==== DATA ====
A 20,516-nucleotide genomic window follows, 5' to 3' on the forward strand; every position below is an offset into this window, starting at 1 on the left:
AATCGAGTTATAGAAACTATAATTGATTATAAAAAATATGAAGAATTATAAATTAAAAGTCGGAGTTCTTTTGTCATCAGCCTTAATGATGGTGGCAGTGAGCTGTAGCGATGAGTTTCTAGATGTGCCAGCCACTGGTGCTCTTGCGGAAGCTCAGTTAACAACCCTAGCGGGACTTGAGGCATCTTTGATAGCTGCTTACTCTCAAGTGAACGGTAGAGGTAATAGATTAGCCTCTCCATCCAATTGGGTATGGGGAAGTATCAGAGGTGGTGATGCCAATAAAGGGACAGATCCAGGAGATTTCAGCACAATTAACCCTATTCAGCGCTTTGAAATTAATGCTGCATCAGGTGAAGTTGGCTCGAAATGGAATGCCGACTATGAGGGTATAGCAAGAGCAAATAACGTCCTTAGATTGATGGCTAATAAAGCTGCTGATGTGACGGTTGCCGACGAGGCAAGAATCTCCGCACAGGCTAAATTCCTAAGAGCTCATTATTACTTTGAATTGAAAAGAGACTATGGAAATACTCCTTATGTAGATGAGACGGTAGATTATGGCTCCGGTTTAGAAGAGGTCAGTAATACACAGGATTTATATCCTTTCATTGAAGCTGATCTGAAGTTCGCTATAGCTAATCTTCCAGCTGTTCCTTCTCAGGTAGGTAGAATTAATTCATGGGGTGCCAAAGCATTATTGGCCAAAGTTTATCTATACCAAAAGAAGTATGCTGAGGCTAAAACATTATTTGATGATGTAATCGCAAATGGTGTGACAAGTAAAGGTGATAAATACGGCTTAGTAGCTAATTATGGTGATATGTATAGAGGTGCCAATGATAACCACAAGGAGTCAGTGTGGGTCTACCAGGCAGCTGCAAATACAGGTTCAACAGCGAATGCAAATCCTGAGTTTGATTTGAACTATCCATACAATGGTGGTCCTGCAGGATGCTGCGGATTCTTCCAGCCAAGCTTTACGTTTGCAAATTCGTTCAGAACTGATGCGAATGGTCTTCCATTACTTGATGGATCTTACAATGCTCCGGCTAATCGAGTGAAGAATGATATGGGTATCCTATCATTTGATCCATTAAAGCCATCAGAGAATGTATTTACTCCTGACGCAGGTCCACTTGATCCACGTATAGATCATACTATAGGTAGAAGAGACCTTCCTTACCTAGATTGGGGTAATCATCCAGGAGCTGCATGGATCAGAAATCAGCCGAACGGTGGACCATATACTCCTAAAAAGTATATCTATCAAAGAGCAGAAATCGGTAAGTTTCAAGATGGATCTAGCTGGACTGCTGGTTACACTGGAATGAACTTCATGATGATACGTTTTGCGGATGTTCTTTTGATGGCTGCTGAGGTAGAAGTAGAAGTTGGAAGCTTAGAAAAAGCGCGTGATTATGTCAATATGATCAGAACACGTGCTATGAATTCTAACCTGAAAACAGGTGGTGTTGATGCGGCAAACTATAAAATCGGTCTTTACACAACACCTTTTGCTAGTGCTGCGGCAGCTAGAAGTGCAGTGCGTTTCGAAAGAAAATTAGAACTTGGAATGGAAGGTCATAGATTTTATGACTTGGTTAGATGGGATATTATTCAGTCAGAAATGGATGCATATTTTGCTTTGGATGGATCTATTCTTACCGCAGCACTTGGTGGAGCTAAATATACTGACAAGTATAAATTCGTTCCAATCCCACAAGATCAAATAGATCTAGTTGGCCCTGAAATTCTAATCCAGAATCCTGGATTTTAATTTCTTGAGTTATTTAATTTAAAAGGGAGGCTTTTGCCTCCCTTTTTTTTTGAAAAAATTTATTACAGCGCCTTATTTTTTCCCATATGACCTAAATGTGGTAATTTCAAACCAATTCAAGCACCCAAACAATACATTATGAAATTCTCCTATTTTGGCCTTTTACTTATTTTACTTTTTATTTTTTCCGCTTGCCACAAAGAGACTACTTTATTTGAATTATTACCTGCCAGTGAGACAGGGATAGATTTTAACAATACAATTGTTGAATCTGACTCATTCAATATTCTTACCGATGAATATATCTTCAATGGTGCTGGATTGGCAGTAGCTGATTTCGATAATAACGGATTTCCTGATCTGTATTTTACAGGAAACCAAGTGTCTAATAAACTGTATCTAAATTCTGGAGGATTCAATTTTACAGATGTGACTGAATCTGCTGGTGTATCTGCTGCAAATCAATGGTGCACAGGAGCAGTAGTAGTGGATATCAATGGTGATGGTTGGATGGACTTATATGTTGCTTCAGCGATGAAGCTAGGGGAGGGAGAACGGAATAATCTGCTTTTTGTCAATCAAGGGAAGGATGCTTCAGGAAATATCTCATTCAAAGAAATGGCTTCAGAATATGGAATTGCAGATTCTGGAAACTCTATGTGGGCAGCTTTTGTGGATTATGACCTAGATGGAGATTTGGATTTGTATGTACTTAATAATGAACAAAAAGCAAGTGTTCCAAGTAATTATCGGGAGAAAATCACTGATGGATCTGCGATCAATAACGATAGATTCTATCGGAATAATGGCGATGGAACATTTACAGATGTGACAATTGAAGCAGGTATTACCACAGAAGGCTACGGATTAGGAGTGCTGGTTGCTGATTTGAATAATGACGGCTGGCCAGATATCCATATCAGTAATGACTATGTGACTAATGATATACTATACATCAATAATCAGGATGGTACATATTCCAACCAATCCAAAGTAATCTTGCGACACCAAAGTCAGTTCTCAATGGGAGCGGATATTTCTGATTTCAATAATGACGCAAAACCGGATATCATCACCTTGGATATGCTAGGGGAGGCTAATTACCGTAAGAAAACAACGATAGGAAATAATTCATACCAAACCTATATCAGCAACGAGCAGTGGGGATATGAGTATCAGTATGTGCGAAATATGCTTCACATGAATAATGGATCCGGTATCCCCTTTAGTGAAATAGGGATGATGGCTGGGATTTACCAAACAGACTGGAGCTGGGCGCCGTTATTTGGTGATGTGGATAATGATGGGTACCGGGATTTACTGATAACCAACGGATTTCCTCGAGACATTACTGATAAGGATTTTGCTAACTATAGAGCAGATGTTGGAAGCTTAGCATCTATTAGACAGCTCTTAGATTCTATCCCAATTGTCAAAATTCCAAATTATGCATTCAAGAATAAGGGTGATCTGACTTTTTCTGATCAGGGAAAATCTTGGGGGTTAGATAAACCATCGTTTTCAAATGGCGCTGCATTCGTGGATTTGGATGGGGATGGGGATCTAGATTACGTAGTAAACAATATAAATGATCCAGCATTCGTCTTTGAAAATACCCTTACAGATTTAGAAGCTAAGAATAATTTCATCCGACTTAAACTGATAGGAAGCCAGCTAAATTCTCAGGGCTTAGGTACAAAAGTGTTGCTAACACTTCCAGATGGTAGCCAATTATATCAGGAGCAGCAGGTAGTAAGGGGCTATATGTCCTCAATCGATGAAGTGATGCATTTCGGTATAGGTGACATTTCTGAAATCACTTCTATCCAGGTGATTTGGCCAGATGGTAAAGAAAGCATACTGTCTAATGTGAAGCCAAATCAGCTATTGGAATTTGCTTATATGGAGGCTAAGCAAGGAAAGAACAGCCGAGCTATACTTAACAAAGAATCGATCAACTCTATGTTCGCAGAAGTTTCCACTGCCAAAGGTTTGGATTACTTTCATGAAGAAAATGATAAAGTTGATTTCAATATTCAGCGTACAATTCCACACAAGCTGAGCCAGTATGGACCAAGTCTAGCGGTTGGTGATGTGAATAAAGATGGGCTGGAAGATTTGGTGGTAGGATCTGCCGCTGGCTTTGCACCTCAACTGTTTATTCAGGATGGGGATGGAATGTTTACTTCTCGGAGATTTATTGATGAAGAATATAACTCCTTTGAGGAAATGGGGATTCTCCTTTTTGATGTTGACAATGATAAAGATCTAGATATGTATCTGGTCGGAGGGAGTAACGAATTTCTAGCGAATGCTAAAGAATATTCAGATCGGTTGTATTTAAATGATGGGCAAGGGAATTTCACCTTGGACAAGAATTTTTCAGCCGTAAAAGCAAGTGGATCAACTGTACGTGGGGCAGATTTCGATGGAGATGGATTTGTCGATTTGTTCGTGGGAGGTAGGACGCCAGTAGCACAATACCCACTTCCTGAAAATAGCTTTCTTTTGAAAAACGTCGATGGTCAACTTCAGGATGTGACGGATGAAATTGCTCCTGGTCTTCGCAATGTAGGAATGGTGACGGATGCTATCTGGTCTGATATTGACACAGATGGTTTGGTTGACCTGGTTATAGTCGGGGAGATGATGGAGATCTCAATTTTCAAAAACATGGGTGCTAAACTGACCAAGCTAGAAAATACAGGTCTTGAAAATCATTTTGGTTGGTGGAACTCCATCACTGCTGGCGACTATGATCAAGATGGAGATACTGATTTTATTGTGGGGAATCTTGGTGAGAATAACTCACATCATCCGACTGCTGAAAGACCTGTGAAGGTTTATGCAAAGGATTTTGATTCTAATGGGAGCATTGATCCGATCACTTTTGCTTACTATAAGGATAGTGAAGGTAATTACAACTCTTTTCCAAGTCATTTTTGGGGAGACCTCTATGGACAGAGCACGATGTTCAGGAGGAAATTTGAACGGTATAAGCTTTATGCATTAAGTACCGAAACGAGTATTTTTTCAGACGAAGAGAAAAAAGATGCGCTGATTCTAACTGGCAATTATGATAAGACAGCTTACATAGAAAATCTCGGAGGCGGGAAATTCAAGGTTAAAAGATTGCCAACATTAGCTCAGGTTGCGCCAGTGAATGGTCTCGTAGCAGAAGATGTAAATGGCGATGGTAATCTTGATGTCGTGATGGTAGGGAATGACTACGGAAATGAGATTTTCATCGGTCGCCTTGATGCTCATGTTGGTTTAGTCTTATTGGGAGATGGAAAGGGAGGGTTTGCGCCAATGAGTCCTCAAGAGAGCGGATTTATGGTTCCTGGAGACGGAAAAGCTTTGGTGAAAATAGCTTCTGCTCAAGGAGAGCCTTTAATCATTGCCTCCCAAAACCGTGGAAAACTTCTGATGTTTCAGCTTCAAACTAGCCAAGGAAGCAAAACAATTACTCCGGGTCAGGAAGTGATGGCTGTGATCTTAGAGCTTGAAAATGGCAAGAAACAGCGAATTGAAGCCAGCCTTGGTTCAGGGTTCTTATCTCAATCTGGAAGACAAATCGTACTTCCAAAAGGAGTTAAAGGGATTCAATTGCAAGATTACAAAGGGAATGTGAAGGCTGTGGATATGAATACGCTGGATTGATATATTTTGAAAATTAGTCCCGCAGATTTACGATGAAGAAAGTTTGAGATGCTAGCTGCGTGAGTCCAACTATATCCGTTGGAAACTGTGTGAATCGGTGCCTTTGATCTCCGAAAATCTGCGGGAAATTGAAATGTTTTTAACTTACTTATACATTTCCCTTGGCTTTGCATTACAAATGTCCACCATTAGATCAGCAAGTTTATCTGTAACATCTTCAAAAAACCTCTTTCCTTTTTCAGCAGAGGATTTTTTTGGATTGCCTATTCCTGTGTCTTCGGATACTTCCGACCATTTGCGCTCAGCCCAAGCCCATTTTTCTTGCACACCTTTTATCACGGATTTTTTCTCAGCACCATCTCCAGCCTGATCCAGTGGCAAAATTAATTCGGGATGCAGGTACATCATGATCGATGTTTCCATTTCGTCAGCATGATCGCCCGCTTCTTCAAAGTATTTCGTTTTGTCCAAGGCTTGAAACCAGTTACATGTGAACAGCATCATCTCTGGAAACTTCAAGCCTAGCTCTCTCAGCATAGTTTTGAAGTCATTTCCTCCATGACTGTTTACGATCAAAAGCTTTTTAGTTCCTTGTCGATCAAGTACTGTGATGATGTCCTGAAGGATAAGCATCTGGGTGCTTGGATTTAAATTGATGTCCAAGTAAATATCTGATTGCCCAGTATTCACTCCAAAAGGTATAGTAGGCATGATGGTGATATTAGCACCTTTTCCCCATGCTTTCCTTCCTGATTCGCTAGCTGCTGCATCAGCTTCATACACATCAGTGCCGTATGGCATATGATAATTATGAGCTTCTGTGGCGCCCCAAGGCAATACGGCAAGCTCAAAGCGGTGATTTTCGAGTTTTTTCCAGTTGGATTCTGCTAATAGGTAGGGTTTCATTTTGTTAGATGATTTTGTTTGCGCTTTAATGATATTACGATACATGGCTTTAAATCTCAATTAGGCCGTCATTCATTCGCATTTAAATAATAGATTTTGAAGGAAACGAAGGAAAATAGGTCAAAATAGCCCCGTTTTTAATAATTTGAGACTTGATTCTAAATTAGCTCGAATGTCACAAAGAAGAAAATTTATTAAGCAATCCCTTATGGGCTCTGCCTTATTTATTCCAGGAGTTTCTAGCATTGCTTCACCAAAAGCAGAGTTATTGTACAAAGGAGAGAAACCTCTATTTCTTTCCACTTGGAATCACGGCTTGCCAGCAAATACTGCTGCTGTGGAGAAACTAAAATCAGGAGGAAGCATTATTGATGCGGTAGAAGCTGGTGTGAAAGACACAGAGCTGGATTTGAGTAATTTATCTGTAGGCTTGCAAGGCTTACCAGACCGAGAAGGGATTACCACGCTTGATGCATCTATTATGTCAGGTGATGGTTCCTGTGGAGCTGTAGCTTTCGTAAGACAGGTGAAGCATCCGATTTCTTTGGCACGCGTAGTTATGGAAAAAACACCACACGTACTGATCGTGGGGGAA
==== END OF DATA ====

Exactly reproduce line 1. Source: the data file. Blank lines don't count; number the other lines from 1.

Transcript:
A 20,516-nucleotide genomic window follows, 5' to 3' on the forward strand; every position below is an offset into this window, starting at 1 on the left: